In this short book, Sam Harris and Maajid Nawaz invite you to join an urgently needed conversation: Is Islam a religion of peace or war? Is it amenable to reform? Why do so many Muslims seem drawn to extremism? What do words like Islamism, jihadism, and fundamentalism mean in today's world?
Remarkable for the breadth and depth of its analysis, this dialogue between a famous atheist and a former radical is all the more startling for its decorum. Harris and Nawaz have produced something genuinely new: they engage one of the most polarizing issues of our time - fearlessly and fully - and actually make progress.
Islam and the Future of Tolerance has been published with the explicit goal of inspiring a wider public discussion by way of example. In a world riven by misunderstanding and violence, Harris and Nawaz demonstrate how two people with very different views can find common ground.
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Must read for an honest debate on the topics
- Andre Wallace Simonsen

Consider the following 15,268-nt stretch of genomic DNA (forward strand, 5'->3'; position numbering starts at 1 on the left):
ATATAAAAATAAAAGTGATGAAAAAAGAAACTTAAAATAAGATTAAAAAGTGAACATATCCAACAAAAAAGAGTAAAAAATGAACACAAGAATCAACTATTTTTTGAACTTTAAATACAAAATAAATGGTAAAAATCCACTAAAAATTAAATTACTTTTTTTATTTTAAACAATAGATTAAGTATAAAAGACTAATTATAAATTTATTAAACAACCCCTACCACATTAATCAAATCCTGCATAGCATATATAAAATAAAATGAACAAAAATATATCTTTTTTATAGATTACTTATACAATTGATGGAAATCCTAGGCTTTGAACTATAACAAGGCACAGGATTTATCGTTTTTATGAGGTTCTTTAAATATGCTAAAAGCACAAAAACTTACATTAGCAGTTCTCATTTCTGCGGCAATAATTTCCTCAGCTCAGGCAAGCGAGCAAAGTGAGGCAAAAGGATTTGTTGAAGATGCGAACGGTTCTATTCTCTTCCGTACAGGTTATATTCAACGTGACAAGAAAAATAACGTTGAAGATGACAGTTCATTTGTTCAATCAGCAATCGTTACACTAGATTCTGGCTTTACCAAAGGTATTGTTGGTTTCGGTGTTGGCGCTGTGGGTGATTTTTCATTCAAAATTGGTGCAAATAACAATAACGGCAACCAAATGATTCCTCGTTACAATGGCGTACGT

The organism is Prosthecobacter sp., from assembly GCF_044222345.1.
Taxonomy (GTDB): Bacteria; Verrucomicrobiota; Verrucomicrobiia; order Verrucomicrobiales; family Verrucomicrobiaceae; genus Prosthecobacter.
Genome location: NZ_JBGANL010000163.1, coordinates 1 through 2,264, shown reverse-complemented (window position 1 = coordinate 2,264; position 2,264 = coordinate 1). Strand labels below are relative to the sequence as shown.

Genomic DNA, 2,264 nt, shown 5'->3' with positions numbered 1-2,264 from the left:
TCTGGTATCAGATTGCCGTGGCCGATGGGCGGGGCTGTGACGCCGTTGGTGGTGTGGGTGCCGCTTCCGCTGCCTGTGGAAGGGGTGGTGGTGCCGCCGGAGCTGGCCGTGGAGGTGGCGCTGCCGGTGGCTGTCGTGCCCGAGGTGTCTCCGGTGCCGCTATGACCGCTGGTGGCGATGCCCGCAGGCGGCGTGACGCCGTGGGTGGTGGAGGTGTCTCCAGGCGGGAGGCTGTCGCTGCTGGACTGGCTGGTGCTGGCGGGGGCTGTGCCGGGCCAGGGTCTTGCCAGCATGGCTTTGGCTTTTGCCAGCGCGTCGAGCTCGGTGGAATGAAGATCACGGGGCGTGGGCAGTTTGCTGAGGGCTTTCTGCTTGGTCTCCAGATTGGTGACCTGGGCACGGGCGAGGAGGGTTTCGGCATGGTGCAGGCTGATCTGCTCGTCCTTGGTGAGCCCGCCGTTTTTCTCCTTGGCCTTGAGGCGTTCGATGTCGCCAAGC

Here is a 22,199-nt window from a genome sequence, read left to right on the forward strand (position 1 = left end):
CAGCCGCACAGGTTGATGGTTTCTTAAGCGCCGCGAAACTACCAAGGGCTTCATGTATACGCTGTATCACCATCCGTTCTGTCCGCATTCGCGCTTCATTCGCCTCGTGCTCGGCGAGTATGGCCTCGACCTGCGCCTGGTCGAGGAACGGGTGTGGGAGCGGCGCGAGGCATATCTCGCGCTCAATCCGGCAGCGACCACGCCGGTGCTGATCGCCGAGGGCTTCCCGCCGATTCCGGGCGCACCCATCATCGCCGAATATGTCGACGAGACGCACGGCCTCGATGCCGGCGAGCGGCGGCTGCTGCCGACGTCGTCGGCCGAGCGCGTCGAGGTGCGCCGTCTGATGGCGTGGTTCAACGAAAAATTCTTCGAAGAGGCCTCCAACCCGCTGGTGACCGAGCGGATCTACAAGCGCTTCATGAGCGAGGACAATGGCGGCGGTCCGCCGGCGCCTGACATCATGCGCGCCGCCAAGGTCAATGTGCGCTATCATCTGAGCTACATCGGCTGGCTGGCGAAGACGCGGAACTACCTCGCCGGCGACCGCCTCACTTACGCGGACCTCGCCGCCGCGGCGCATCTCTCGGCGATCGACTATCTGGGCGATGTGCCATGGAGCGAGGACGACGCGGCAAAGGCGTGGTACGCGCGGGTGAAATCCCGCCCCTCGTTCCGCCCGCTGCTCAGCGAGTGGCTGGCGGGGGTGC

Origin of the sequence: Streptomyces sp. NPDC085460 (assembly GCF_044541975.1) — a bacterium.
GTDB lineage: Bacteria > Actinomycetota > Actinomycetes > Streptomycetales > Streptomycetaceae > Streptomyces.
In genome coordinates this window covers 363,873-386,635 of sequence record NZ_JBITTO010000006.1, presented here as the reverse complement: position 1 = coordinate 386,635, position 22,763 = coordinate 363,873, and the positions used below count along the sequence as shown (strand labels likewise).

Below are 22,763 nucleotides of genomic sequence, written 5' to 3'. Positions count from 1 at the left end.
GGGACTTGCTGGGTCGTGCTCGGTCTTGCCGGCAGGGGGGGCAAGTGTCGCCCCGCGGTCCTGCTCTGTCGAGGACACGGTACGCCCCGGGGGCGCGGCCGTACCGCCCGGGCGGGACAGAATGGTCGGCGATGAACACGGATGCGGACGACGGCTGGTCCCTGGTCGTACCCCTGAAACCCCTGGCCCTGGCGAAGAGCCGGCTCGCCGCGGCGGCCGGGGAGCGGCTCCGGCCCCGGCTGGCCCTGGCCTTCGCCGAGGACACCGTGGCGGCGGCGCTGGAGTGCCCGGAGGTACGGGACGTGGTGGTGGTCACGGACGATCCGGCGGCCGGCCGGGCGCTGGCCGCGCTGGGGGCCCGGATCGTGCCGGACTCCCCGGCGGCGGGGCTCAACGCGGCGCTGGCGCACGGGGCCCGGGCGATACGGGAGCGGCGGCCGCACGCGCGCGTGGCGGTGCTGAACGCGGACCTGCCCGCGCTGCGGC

A conversation we need
I recommend this book because it is an intellectually honest conversation that presents carefully considered issues in Islam from two very different perspectives which, in my opinion, is the reason this book succeeds. It is also important that this book paves the way for other people to engage in similar honest discussions because we cannot stick our heads in the sand and ignore issues.
The authors represent themselves. I think Maajid Nawaz had a more central role in this discussion and made a compelling case as to how one can maneuver carefully and try to reform Islam in a way that will lead to secularism and human rights. On the other hand, Sam Harris was skeptical and made excellent points as to why some core issues of the faith may never be subject to a solution.
Sam Harris was very effective in showcasing the problem in western societies like the USA where a large group of politically correct groups of people are trying to control criticism of various ideas including Islam because it may offend or they think religion has nothing to do with the problems in Muslim majority countries. This is also a vital message of the book in my opinion.
Not really, but that was not the point. The problem demands that we cast aside emotions and arm ourselves with a rational and critical approach.